Tuesday, 29 September 2015

Great photo

A really nice shot of Chris Burkett in close formation with Pete over Gibraltar.

Notice the inlet (in white on the top of the cowl) for the engine air.

It seems like an attempt to get colder more high pressure air into the engine for more power.

If it's not sealed to the rest of the low pressure area of the cowl then the penalties could outweigh the benefits, because as we know introducing high pressure air into the low pressure area of the cowl reduces the difference in  pressures and thereby reduces cooling efficiency.

It will be good to have a closer look at what Pete has done here before drawing any final conclusions.

Monday, 28 September 2015

2000 hours

On Saturday I passed 2000 hours.

I had a large whisky to celebrate...

Tuesday, 15 September 2015

Week 214 - Flap drive and engine start (attempt)

Hours to date: 1984.75

Another couple of weeks of (mostly) backwards progress I'm afraid.

I figured out that the throttle cable that was supplied with the kit was a solid wire type and more suited to a choke than a throttle. So I bought a new cable and installed that - the action was now much smoother and not catching on anything but when I looked up to the engine I found that the full travel of the lever in the cockpit was only giving 0 to 40% throttle on the engine.

So this will need a major mod to fix. I will have to remove the existing lever and put in a vernier type throttle - the same set up as Pete has. This will need a mounting point and cover built into the side of the cockpit. Joy!

When testing the fuel pumps one worked perfectly and when I tried the other one it worked for about one second before stopping and making a 'pop' noise. So one fuel pump has failed - I will see about getting a replacement sent.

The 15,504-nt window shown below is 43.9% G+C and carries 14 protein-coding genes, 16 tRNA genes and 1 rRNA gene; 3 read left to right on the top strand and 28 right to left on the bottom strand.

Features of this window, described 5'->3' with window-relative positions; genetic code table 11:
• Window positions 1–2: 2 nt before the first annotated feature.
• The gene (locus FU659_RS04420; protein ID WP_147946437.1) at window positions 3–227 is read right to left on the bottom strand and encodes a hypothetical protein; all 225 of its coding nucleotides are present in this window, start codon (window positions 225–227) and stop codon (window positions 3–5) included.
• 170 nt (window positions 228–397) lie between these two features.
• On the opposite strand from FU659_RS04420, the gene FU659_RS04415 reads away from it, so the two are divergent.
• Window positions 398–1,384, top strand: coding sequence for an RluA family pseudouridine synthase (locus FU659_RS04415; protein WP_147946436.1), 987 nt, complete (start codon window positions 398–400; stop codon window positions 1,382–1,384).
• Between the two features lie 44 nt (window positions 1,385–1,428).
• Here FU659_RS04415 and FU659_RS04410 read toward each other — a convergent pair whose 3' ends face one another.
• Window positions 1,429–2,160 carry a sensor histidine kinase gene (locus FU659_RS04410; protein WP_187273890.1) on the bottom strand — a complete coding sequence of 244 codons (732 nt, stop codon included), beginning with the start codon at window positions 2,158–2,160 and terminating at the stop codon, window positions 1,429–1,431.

Then I went to try an engine start for the first time and despite giving it a good crank it did not want to fire up.

As there was no popping or any un-burnt fuel in the exhaust pipe then this led me to believe that it was the ECU that was not working. The ECU controls both the ignition and fuel injectors. 

After a bit of fault finding I found that the fuse on the power supply to the ECU was blown. Upon replacing it and turning it on again the fuse blew again within one second so there is some fault in the wiring to do with the ECU. I've ordered a circuit testing device that is non invasive, that is, it can detect current through the insulation of the wire so no need to butcher my wiring to find the fault (we hope).

I also found a couple of small fuel leaks from the fuel pumps - where they connect to the joining tube and fine filter. The copper washers there obviously were not done up tight enough. I will sort that out when I replace the faulty fuel pump. Good to find these things before bonding on that lower fuselage panel methinks.

Let's end on a positive note shall we!?

I managed to bond in the plastic bearings for the flap drive and then rivet everything together. All works good! As I said last post I would not want to do this job after the fuselage base had been bonded on.

The order to do this in (after the plastic bearings are bonded in) is: 

1. Put wings on and align flaps to fuse with clamps - making sure that the flap pins are fully in the plastic bearings on the drive ends.

2. Rivet on the loose bearing end - access will only allow a couple of rivets at this stage but that is okay for the moment.

3. Once you are happy with everything drill and rivet the motor arm - again 2 rivets is enough here.

4. Take the clamps off and fire up the electrics. Test the flaps for operation.

5. If all is well mark the tube and arm position with a pen (not absolutely necessary as you have the holes already drilled to line it up again) then drill out the 2 rivets previously put in the arm - so the tube can now be rotated 360 degrees.

6. Rotate the tube in stages (by hand) to complete the drilling and riveting of the loose bearing end.

7. Align the tube again with the motor arm to your mark (and holes that were already drilled). Rivet those two holes and complete the rest of the drilling and riveting. 

8. You're done - go have a beer.

As you will have noted I pre-drilled both the motor arm and loose bearing end to make life easier.